According to him, the motorman on this longboat had experience confronting the rapids in Bahau River. ”Indeed, one must have experience. If not, we can quite easily hit the boulders,” he said.

This trip was full of challenges but felt light. The reason being, behind  what could still be called virgin forest,  sat a big rock of a pyramid shape, at this time wrapped in the morning mist. “That is the rock mountain in the shape of a pyramid,” explained a villager from Long Alongo.

The natural environment of the Bahau River kept showing us its beauty. Not feeling the passing of time, together with the other group of villagers  we arrived at the Long Iran Village, Pujungan sub-district at the border with Peso sub-district, Bulungan District.

Afterwards, to reach the capital of the Bahau Hulu sub-district which is Long Alongo village, we no longer travelled by longboat because of the low tide of the river and switched  to using small open motorboats, called “ketinting”.
As many as 5 ketingtings proceeded with the journey, each loaded with staples and 2 passengers, towards the destination of Alongo which would take five hours. 

Rivers with streaming rapids are the main water transportation course used by the hinterland and border communities in every  village in the Pujungan and Bahau Hulu sub-districts, Malinau Distsrict. Cold air blanketed our journey towards Long Alongo Village  when we were there. We went over a number of streaming rapids present at every village in the Pujungan and Bahau Hulu sub-districts, and saw such clear water covering the grey rocks.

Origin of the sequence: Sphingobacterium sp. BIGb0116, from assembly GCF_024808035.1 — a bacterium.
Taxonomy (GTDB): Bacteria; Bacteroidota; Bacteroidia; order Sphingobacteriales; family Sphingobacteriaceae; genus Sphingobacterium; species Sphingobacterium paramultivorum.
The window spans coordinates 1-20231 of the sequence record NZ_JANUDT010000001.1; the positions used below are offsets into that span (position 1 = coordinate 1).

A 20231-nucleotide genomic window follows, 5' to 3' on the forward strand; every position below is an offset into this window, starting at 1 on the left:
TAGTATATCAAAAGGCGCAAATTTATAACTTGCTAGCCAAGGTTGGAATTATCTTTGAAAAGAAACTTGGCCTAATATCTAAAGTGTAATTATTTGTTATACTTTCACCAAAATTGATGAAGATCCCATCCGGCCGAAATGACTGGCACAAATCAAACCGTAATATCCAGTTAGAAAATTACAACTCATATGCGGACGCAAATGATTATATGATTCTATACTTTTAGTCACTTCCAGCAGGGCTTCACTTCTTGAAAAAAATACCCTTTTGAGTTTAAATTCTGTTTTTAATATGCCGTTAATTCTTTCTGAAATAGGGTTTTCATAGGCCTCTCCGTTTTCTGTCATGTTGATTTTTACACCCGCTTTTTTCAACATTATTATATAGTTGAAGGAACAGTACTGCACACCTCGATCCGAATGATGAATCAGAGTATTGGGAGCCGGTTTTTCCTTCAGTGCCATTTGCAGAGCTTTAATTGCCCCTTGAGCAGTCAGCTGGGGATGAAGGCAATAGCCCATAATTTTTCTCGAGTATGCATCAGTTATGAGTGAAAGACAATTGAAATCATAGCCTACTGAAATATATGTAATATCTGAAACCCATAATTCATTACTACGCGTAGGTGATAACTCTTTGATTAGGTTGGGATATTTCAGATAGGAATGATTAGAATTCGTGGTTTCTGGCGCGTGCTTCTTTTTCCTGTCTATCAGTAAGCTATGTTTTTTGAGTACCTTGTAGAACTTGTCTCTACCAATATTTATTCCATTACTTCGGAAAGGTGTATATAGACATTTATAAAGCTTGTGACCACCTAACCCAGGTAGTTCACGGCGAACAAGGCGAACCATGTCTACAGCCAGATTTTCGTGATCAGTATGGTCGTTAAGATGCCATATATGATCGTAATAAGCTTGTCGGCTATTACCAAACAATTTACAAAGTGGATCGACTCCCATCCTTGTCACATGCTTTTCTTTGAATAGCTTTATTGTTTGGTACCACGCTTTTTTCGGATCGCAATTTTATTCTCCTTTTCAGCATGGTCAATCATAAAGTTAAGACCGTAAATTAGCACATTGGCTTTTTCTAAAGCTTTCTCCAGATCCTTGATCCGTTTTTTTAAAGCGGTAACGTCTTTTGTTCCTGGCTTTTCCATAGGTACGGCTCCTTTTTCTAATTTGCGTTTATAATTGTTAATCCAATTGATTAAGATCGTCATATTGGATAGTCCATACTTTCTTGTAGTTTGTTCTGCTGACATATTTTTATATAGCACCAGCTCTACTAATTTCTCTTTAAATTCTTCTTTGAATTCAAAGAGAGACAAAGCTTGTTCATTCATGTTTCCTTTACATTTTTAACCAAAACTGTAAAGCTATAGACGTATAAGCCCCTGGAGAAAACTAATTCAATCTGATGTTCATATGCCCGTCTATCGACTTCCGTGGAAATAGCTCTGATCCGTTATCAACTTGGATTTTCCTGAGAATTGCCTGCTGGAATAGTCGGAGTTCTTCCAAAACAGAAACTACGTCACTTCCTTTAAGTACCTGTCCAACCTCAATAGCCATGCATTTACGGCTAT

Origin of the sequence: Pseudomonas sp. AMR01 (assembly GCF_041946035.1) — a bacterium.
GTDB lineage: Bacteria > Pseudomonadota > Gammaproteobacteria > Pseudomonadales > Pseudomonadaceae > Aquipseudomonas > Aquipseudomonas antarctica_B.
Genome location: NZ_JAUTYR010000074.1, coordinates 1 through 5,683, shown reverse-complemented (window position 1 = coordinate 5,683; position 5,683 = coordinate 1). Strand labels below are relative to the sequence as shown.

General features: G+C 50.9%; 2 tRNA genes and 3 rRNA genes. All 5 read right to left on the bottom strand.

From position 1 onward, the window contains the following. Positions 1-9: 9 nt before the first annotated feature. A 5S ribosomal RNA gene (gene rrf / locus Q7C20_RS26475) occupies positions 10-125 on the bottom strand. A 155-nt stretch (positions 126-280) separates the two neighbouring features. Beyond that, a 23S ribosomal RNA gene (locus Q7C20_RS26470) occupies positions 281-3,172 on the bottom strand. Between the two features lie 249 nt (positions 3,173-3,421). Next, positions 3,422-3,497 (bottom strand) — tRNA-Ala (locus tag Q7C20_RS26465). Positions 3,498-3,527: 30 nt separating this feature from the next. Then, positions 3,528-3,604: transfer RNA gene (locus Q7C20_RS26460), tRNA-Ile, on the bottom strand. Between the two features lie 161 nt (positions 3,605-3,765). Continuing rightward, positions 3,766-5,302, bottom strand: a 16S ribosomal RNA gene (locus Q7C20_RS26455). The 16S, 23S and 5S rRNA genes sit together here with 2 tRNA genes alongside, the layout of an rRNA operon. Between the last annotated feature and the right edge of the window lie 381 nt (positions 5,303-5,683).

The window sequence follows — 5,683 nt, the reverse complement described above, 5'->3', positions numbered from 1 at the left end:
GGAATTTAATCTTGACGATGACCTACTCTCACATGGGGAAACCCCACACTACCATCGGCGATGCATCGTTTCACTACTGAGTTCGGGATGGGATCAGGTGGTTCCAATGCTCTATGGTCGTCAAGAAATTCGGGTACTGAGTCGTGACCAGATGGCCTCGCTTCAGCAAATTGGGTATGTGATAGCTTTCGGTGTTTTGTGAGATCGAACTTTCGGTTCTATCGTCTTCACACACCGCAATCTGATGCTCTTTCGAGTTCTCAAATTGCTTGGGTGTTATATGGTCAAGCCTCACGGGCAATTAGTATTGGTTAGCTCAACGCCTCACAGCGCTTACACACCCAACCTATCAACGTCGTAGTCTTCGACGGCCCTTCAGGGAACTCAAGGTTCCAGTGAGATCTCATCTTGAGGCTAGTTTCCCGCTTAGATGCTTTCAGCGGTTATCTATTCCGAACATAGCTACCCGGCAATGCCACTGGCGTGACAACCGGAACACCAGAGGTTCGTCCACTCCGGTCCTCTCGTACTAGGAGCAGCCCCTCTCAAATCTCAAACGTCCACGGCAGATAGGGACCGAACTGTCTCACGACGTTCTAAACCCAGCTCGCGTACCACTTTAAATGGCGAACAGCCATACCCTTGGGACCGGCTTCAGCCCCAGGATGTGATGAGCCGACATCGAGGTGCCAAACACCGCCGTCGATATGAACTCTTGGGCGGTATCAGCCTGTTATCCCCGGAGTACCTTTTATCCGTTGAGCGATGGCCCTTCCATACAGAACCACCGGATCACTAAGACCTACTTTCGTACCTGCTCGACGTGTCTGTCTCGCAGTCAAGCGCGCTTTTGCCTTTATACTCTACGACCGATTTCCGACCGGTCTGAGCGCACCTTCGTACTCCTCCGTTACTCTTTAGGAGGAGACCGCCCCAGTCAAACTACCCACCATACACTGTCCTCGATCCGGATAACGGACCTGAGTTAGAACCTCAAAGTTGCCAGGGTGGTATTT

The characteristic of Bahau Hulu is its water transport, traversing the wild realm of the Bahau River as its main route, much like the transportation heart beat for the communities in the hinterland and border areas. One reason being that the land route is not yet readily accessed.

 “Amazing rapids and lovely natural environment,” remarked Novi, a reporter for Antara Kaltim,  occasionally taking pictures of the community going about their activities while driving their ketinting.

The Bahau community depends on the river as the connection between villages, which in total numbers 15 in the 2 Sub-Districts. “The overland route is open but cannot  be used yet because it is still a dirt road. We can only pass it in the dry season,” said Mathius the ketinting driver.